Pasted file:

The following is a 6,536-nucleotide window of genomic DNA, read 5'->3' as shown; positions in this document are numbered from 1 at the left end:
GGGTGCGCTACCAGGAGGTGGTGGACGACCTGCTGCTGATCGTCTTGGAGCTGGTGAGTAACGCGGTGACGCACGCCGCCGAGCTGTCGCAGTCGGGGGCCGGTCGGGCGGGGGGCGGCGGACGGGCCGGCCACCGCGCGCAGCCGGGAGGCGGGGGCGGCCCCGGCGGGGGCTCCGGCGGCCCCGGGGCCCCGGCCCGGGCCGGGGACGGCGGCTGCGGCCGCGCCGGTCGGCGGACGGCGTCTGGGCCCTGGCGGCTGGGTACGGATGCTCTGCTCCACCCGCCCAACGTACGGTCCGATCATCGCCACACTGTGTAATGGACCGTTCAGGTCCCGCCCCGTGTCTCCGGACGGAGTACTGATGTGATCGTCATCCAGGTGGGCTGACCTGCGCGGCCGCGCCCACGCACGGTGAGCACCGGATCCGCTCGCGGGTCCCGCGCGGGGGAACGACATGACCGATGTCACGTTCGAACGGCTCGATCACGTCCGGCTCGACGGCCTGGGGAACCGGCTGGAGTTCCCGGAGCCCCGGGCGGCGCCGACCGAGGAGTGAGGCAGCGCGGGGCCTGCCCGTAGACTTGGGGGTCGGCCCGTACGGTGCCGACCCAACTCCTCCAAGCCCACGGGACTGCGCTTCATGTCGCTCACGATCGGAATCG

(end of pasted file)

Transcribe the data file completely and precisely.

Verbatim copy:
The following is a 6,536-nucleotide window of genomic DNA, read 5'->3' as shown; positions in this document are numbered from 1 at the left end:
GGGTGCGCTACCAGGAGGTGGTGGACGACCTGCTGCTGATCGTCTTGGAGCTGGTGAGTAACGCGGTGACGCACGCCGCCGAGCTGTCGCAGTCGGGGGCCGGTCGGGCGGGGGGCGGCGGACGGGCCGGCCACCGCGCGCAGCCGGGAGGCGGGGGCGGCCCCGGCGGGGGCTCCGGCGGCCCCGGGGCCCCGGCCCGGGCCGGGGACGGCGGCTGCGGCCGCGCCGGTCGGCGGACGGCGTCTGGGCCCTGGCGGCTGGGTACGGATGCTCTGCTCCACCCGCCCAACGTACGGTCCGATCATCGCCACACTGTGTAATGGACCGTTCAGGTCCCGCCCCGTGTCTCCGGACGGAGTACTGATGTGATCGTCATCCAGGTGGGCTGACCTGCGCGGCCGCGCCCACGCACGGTGAGCACCGGATCCGCTCGCGGGTCCCGCGCGGGGGAACGACATGACCGATGTCACGTTCGAACGGCTCGATCACGTCCGGCTCGACGGCCTGGGGAACCGGCTGGAGTTCCCGGAGCCCCGGGCGGCGCCGACCGAGGAGTGAGGCAGCGCGGGGCCTGCCCGTAGACTTGGGGGTCGGCCCGTACGGTGCCGACCCAACTCCTCCAAGCCCACGGGACTGCGCTTCATGTCGCTCACGATCGGAATCG